logo Mormon Emigrants' Letter


[Manx Liberal 21 August 1841]


Copy of a letter from Mr. and Mrs. Quayle, now in America, to their relatives in Kirk German, in this Island.

Lockport, June 23., 1841

DEAR PARENTS,—We, by our duty, feeling, and natural affection, wish to let you know we are all alive, though our situation is not very pleasant, at present. So far as we have travelled, this land has not answered the accounts given to us of it, neither in health or ways of living. This country is very warm at days and cold at nights, and being informed the western States are still worse, we do not intend going any further. We wrote to Charley Cowley some few lines in a hurry at leaving New York, which we expect he has received. About the company which we were with we mean to tell the truth, so far as we see and know. I wish you to show Cowley this letter as soon as you can, by reason of his circumstances we do not wish him or any other person to come into the troubles we have met with. We came from Liverpool with about one hundred and twenty; of this company some were respectable and honest persons, but Mr. Taylor, who preached In the Island, acted very foolish and unbecoming to the company that were with him, which caused them to be rather uneasy. He acted not as a friend, but an enemy. Kitty is greatly troubled at these things, and longs very much for you and her friends at home, and wishes to return, but if she continue so, I will be obliged to return with her. We understand that a man of the name of Fielding was to come to the Island to preach, who is a particular friend of Mr. Taylor’s. I do not know but the man may be good, but he has undoubtedly Taylor’s advice, which has been proved by us bad, and not worth depending upon it, nor upon himself either and some others of the company seemed too much like him, therefore we wish no persons trouble by coming here. We have travelled so far as Lockport, about five hundred miles west of New York,-expecting, as the accounts from that quarter were good, to have done well, hut ‘we find a great difference from what, was reported—the wages are high but the work is scarce. and money cannot be had., Mat Cowley and Bridson have stopped at a place called Utica, two hundred miles below us, at the house of one Thomas Cowley, from the Isle of Man—their health is not very well. The land is a great deal cheaper here than at home, but it does not appear to me to be so good; the weather is so dry this year, that it is hard to judge of its quality. The markets have no certain place and are in no order hero, the people selling off and removing, and in no way settled—it is hard to understand the value of any thing. We have seen many things which we cannot judge to be right, and from which we have cause to fear that all is not right among the Mormonites. I wish they had more knowledge of what this place is, and what it is to come here, than we had; I think if they knew what it is they would not remove. We wish for all your company, but we do not wish to see you in trouble. This country is not so good as the accounts give of it. You may blame us for removing, but we were seeking for truth, and wished to obey it. We would be glad to see you again, if the Lord permits; so we close this letter by letting you know that we enjoy a measure of good health.—Yours, affectionately,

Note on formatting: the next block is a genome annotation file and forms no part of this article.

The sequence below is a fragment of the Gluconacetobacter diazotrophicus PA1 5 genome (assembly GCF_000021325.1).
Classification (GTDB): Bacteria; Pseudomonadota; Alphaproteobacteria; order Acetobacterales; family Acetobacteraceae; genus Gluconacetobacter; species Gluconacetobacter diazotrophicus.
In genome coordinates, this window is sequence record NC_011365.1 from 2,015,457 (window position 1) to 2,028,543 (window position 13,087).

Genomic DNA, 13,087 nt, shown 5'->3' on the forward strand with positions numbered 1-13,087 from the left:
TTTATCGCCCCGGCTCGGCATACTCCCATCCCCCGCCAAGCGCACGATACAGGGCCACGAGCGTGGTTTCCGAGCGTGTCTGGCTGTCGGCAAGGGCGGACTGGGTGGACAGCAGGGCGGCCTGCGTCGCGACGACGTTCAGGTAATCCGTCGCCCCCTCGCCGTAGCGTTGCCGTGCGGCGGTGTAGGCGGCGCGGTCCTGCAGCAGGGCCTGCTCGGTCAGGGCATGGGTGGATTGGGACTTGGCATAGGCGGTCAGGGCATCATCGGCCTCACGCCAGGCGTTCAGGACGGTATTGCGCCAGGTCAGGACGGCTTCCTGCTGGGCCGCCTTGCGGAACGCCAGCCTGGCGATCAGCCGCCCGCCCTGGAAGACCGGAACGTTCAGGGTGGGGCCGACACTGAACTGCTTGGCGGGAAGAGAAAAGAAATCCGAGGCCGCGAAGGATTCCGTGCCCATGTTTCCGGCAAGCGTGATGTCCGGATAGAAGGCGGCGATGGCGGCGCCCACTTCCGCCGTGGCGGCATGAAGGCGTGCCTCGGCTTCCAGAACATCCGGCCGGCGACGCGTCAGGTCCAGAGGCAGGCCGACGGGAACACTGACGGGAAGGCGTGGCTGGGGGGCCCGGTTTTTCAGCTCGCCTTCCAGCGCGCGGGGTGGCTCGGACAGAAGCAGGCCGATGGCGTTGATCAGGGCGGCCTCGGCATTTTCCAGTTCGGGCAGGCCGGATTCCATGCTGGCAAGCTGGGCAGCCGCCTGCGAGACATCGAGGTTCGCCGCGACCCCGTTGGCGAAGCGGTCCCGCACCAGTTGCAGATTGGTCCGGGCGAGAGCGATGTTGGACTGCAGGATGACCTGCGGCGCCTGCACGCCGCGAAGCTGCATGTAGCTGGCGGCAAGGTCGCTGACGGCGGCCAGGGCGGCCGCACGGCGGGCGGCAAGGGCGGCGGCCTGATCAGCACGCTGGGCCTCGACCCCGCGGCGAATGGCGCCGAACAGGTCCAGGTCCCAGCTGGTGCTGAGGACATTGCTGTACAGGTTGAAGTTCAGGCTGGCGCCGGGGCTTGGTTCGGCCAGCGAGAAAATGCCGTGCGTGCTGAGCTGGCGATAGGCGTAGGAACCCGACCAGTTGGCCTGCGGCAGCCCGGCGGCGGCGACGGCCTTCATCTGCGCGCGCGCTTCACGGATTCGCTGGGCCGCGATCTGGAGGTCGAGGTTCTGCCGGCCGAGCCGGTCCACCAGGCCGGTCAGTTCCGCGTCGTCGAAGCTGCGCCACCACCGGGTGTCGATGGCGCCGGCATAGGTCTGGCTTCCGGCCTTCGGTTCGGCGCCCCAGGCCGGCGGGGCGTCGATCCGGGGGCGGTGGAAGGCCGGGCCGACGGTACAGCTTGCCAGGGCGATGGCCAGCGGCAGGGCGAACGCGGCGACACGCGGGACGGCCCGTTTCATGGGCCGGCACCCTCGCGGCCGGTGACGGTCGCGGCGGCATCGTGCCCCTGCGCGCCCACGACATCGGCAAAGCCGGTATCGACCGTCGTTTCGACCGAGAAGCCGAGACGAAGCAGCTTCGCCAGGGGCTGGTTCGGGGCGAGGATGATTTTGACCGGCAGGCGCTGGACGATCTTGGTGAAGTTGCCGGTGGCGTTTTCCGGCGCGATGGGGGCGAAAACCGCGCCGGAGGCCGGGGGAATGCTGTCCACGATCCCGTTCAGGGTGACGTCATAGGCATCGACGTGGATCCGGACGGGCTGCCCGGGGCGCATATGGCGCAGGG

P.S.—The so-called, hard hearted crew and officers of the ship showed us more kindness and respect on our passage, than those Mormonites did to what they call their brethren and sisters. However, we should not blame the whole sect for the conduct of their leaders. My advice to Cowley is to try to recover back his own place again, for so much unrighteousness and fraud as we have seen, which has caused us to wander so much to and fro. Let him be in no hurry in coming here, but weigh the matter well. The Mormonites may speak a deal of truth but their conduct and works are contrary thereto

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© F.Coakley , 2001